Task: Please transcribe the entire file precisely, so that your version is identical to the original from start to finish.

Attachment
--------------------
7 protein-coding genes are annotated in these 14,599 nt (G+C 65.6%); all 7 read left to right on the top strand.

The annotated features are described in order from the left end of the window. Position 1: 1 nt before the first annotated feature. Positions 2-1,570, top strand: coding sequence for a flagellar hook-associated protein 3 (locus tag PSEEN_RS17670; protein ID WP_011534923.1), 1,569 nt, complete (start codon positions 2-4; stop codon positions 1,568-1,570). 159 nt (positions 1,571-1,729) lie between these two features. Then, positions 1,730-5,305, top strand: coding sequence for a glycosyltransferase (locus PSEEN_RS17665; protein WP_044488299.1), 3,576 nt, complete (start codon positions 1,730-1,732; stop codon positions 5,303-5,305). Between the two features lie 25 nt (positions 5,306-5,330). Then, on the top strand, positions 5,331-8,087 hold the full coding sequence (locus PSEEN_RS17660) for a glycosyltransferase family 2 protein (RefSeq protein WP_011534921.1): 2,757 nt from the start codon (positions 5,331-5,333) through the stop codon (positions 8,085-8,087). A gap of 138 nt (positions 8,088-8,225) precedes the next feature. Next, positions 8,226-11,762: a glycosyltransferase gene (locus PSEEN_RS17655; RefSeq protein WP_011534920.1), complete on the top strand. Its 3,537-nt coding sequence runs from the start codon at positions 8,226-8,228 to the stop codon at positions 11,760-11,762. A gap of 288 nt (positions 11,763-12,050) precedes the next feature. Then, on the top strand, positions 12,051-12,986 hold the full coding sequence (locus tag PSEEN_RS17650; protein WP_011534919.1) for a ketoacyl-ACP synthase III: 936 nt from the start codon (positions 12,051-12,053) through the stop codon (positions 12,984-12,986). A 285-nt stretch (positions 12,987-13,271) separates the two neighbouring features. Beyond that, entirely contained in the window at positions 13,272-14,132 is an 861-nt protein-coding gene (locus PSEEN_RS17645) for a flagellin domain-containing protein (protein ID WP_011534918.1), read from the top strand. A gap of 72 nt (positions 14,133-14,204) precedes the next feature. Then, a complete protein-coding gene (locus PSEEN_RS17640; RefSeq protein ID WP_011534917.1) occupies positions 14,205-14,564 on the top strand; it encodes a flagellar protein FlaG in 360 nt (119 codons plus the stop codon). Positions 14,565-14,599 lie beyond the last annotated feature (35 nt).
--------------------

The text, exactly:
7 protein-coding genes are annotated in these 14,599 nt (G+C 65.6%); all 7 read left to right on the top strand.

The annotated features are described in order from the left end of the window. Position 1: 1 nt before the first annotated feature. Positions 2-1,570, top strand: coding sequence for a flagellar hook-associated protein 3 (locus tag PSEEN_RS17670; protein ID WP_011534923.1), 1,569 nt, complete (start codon positions 2-4; stop codon positions 1,568-1,570). 159 nt (positions 1,571-1,729) lie between these two features. Then, positions 1,730-5,305, top strand: coding sequence for a glycosyltransferase (locus PSEEN_RS17665; protein WP_044488299.1), 3,576 nt, complete (start codon positions 1,730-1,732; stop codon positions 5,303-5,305). Between the two features lie 25 nt (positions 5,306-5,330). Then, on the top strand, positions 5,331-8,087 hold the full coding sequence (locus PSEEN_RS17660) for a glycosyltransferase family 2 protein (RefSeq protein WP_011534921.1): 2,757 nt from the start codon (positions 5,331-5,333) through the stop codon (positions 8,085-8,087). A gap of 138 nt (positions 8,088-8,225) precedes the next feature. Next, positions 8,226-11,762: a glycosyltransferase gene (locus PSEEN_RS17655; RefSeq protein WP_011534920.1), complete on the top strand. Its 3,537-nt coding sequence runs from the start codon at positions 8,226-8,228 to the stop codon at positions 11,760-11,762. A gap of 288 nt (positions 11,763-12,050) precedes the next feature. Then, on the top strand, positions 12,051-12,986 hold the full coding sequence (locus tag PSEEN_RS17650; protein WP_011534919.1) for a ketoacyl-ACP synthase III: 936 nt from the start codon (positions 12,051-12,053) through the stop codon (positions 12,984-12,986). A 285-nt stretch (positions 12,987-13,271) separates the two neighbouring features. Beyond that, entirely contained in the window at positions 13,272-14,132 is an 861-nt protein-coding gene (locus PSEEN_RS17645) for a flagellin domain-containing protein (protein ID WP_011534918.1), read from the top strand. A gap of 72 nt (positions 14,133-14,204) precedes the next feature. Then, a complete protein-coding gene (locus PSEEN_RS17640; RefSeq protein ID WP_011534917.1) occupies positions 14,205-14,564 on the top strand; it encodes a flagellar protein FlaG in 360 nt (119 codons plus the stop codon). Positions 14,565-14,599 lie beyond the last annotated feature (35 nt).